New Chromebook Feature To Enable Note Apps From Lock Screen


A recent change to the Chrome OS code repository indicates that Google is working on giving users the ability to take notes from the lock screens of their Chromebooks. The code repository mentions that some of the changes made were actually fixes for some earlier broken code regarding how stylus input on the lock screen is handled, which means that this feature has likely been in development for a little while. The code entry calls for retiring a previous version of the stylus on lockscreen system call, and replacing it with a new, more universally app-friendly version. Rather than checking only for stylus removal, it will now check for any pre-specified activity, and launch an app of choice when it's detected.

The newest version of the code handles stylus input a bit better, and even includes a bit that could allow lockscreen note taking on non-stylus Chromebooks, as well as opening up a given app on the lockscreen when a stylus is pulled out. Essentially, it's a custom action button that can be triggered in a number of ways, and allows the launching of almost any activity on the lock screen. On top of no longer limiting the preferred triggering action to a stylus removal, it adds in some code that allows either the trigger action or a stylus removal to trigger something. This means that in the near future, Chromebooks with styluses included, such as the Samsung Chromebook Plus, could launch one app when removing the stylus on the lockscreen, and another when performing a given trigger action.

This new function in Chrome OS fits nicely with the beginning of what could be a wave of stylus-equipped Chromebooks, but also serves to spice up the lockscreen a bit and give users a more convenient overall experience whether their Chromebook of choice is equipped with a stylus or not. In any case, the code is still not active yet, and there seem to be no explicit calls to the new code aside from the old code, and the notation that the new code is being implemented. This, of course, means that even in the absolute latest build of Chromium OS, the functionality is not included just yet. There is no timeline for when it may come, either.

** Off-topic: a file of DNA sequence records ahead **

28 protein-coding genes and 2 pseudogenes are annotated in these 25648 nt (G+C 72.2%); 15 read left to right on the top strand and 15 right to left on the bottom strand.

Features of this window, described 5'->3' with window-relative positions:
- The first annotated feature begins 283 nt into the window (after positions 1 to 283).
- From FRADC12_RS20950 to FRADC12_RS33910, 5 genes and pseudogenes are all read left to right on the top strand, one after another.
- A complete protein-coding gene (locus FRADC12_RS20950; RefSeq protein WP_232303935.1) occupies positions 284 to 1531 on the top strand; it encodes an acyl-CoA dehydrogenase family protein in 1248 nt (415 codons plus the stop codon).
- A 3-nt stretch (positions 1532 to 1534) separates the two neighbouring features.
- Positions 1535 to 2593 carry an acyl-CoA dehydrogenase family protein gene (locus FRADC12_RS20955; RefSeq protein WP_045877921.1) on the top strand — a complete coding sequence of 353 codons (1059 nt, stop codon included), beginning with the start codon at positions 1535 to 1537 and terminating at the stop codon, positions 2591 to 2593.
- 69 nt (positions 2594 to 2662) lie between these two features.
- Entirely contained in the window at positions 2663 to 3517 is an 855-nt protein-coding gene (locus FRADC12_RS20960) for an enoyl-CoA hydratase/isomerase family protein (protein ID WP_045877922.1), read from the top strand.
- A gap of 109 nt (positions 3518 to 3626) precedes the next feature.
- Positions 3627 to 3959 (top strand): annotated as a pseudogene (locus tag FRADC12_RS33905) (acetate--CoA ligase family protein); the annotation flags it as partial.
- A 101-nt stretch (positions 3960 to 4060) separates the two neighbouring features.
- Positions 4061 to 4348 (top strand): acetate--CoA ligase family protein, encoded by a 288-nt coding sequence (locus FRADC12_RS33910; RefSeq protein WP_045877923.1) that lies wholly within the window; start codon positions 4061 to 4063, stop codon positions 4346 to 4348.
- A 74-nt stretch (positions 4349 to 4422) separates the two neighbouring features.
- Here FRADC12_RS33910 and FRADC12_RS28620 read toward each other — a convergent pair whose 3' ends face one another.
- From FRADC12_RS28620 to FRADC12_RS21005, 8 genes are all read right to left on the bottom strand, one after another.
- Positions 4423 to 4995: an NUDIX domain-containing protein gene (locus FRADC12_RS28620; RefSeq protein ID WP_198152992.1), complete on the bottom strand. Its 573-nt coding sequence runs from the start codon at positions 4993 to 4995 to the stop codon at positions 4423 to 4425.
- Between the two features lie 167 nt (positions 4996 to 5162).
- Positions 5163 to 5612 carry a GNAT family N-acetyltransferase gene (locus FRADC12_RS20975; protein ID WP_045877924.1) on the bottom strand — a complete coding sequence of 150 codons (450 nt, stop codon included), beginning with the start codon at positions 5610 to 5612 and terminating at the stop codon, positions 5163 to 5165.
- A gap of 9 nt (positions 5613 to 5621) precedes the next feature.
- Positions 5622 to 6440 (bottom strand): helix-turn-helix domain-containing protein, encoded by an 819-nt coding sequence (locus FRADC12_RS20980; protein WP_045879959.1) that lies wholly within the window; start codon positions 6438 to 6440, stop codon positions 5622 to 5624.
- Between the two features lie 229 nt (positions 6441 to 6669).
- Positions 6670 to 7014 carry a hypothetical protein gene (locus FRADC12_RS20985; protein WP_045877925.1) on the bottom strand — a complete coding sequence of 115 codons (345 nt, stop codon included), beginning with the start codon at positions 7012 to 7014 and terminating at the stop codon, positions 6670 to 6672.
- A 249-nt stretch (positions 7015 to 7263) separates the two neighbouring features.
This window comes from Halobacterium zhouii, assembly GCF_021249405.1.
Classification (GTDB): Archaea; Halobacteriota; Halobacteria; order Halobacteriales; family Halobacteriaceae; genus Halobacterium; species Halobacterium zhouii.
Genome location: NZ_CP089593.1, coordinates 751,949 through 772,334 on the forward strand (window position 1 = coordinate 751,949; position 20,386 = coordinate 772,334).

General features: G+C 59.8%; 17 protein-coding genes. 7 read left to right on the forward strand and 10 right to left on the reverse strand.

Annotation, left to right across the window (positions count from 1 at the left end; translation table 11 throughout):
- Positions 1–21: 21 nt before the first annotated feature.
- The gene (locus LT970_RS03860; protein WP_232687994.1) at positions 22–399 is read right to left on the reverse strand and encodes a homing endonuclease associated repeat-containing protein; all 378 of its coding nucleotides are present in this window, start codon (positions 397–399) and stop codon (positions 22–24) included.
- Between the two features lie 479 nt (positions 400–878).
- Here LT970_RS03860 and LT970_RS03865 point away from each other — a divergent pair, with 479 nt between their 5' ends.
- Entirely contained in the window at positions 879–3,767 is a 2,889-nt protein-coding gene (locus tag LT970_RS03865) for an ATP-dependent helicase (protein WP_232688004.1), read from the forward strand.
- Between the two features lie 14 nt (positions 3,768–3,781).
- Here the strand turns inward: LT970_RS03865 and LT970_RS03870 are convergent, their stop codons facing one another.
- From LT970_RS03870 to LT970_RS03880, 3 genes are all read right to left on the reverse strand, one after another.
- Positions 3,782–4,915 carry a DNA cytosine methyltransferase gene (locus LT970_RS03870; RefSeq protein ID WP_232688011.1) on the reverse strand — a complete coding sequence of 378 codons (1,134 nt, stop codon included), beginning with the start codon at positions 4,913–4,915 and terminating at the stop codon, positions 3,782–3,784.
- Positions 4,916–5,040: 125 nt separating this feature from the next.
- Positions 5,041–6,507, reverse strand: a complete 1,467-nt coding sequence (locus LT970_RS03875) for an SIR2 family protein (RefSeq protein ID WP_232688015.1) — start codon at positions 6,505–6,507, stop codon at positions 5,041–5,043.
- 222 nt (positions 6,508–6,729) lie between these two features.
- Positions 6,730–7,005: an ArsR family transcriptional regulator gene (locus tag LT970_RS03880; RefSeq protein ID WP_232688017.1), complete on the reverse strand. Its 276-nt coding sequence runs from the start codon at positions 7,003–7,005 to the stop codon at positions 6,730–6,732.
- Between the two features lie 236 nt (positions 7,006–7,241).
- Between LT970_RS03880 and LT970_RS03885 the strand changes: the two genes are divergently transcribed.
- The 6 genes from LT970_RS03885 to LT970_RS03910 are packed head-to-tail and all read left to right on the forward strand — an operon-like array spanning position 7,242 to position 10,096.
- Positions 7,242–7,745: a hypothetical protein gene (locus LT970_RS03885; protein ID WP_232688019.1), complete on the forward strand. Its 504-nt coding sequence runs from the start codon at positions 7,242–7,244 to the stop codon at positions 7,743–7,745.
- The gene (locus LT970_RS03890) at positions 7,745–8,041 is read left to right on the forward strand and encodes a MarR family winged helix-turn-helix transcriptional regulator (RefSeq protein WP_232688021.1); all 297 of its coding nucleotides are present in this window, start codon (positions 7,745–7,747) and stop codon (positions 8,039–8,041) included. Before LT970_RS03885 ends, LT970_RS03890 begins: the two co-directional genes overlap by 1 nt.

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Senior Staff Writer

Daniel has been writing for Android Headlines since 2015, and is one of the site's Senior Staff Writers. He's been living the Android life since 2010, and has been interested in technology of all sorts since childhood. His personal, educational and professional backgrounds in computer science, gaming, literature, and music leave him uniquely equipped to handle a wide range of news topics for the site. These include the likes of machine learning, Voice assistants, AI technology development news in the Android world. Contact him at [email protected]

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